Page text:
• Meghan Murphy

    I understand what Purple Sage is saying too. But I don’t agree that compulsory heterosexuality/socializing women towards heterosexuality is not real. When practically all media promotes and sells heterosexuality/heteronormativity, I think it would be irrational to argue that this doesn’t have an impact on women’s choices and sexualities, considering we, as feminists, argue that media/socialization shapes women’s choices and sexualities in every other regard.

    • Rich Garcia

      @meghan_murphy:disqus I read the blogpost again upon further examination, and I understand the points you, the author of this article, and the blogger I linked to make about heterosexuality being shoved in women’s faces when they are young girls. The point I wanted to make in respect to actual lesbians is that their choice to be with other females is anything but political, but that of personal preference, even though they can be political in their desire to help other women.

      I’ll also add that rejection of males is a political and personal act in itself, and it doesn’t necessarily have to imply that the woman choosing to live life on her terms and in solidarity with other women is a lesbian, since you can be a heterosexual woman who rejects males completely. No girl or woman should be forced to interact with men, and as a male myself I acknowledge the potential threat I pose to females everywhere.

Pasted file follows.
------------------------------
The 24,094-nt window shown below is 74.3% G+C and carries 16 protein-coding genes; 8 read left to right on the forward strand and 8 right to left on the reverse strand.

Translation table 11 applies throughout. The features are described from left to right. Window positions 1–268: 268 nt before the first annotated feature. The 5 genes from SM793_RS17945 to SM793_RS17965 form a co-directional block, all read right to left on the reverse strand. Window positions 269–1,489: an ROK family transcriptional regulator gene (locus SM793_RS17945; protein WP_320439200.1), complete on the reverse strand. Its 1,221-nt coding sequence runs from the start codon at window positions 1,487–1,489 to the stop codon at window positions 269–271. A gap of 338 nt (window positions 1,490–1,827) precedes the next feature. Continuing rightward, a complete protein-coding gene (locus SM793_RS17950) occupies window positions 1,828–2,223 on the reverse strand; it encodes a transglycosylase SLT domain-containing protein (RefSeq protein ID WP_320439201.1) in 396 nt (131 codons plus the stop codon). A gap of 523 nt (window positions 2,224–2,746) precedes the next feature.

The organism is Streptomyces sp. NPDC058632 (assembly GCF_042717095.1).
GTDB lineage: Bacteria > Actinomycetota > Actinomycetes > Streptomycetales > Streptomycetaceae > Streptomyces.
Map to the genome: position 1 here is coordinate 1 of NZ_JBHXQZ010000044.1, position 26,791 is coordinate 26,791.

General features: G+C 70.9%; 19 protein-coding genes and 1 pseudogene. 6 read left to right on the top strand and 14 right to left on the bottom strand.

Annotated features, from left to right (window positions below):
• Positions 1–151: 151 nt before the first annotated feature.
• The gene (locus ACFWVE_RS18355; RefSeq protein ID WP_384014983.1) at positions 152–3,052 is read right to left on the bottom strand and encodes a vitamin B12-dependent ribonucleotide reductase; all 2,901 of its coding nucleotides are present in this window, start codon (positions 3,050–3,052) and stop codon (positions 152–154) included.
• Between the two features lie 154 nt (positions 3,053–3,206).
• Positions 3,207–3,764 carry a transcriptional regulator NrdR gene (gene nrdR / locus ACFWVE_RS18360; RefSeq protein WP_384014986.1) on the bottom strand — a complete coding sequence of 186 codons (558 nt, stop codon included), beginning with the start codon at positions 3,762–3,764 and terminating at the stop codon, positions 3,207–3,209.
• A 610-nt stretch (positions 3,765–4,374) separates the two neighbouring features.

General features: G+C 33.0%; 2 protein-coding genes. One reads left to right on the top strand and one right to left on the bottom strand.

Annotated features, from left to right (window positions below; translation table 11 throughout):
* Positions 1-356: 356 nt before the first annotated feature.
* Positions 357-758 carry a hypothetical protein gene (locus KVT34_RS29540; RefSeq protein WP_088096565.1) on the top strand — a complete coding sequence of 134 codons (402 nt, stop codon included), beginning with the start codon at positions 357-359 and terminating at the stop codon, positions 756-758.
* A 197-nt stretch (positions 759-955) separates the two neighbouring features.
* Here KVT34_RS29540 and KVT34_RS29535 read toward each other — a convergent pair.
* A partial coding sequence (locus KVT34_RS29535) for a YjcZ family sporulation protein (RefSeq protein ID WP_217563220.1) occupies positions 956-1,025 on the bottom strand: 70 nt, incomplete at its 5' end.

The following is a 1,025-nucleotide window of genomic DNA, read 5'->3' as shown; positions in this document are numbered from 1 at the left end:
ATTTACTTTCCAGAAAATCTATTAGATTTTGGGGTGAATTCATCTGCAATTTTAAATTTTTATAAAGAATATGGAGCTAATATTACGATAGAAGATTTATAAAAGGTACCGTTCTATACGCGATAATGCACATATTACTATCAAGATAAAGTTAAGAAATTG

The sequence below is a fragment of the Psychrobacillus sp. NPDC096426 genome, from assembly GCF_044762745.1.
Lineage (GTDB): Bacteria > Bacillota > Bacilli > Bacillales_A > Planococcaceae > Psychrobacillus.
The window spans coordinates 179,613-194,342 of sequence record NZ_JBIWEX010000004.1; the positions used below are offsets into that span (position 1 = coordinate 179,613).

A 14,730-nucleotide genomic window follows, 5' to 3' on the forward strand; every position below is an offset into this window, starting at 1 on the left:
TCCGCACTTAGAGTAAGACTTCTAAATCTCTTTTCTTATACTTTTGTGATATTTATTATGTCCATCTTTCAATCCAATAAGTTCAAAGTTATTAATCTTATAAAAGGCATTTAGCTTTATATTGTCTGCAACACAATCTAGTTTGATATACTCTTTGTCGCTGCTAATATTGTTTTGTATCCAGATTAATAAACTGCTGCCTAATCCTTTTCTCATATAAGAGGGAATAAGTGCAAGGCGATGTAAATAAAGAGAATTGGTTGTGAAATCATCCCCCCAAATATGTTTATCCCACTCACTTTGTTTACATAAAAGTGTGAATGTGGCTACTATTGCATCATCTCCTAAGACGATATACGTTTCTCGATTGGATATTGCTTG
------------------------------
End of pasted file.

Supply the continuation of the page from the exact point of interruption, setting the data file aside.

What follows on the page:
• Meghan Murphy

        Yes, fair points.

  • Alienigena

    I understand why Janeane Garafalo has described herself as asexual, I have done so at times, it is sort of a ‘leave me alone’ (to both men and women and everyone (who claims to be) in between). Almost 100% of my friends are female. Every time I try to fit into an organization or profession that has (or had) a masculine bias (animation (arts-based), technology (my current job is in ed tech), etc.) I find myself alienated and ticked off at the men and the women, many of whom seem to pander to the men who are considered to be the real artists, the real professionals and so sensitive that they have nervous breakdowns if you get angry at them or dare to defend yourself from them. I am not interested in competing with men, I don’t admire or like them enough. I’m not really a competitive person so also don’t want to compete with women. Lesbians have thought I was a lesbian. Women have insulted my physique,and insisted that I be nicer to men (or pity date them (and shouldn’t that go in reverse, they should pity date me, since I am such a mutant), even the abusive ones (e.g. my father). So, I don’t really want romantic relationships with them. While nominally hetereosexual my dislike of men means that I think any attempt at such relationships would be doomed and frankly too much work (I am heavily sleep deprived to point of suffering from secondary hypersomnia, sleep is more appealing than food most days). ADHD for me means that I get fed up with people and their BS pretty quickly. I can be quite enthusiastic about female friends (I am not a physical person, so don’t hug or touch them), I guess it intimidates them, but I don’t want to jump their bones. My goal is not to confuse people. I find that I am really having to evaluate my friendships with women as I have so little in common with most heterosexual women many of who seem to live according to a set of rules I have long since rejected. Witness my affection for flannel shirts (even in summer in the evening). They are not just for male hipsters. You can get that pajama like feel during the day without being censured for wearing sleepwear in public.

  • Meghan Murphy

    Are you arguing, then, that Sheila Jeffreys is homophobic?

    • moionfire

      Yes. She is bisexual, but keeps saying she is a lesbian. Either way you can be gay yourself and still push homophobic ideas.

  • FierceMild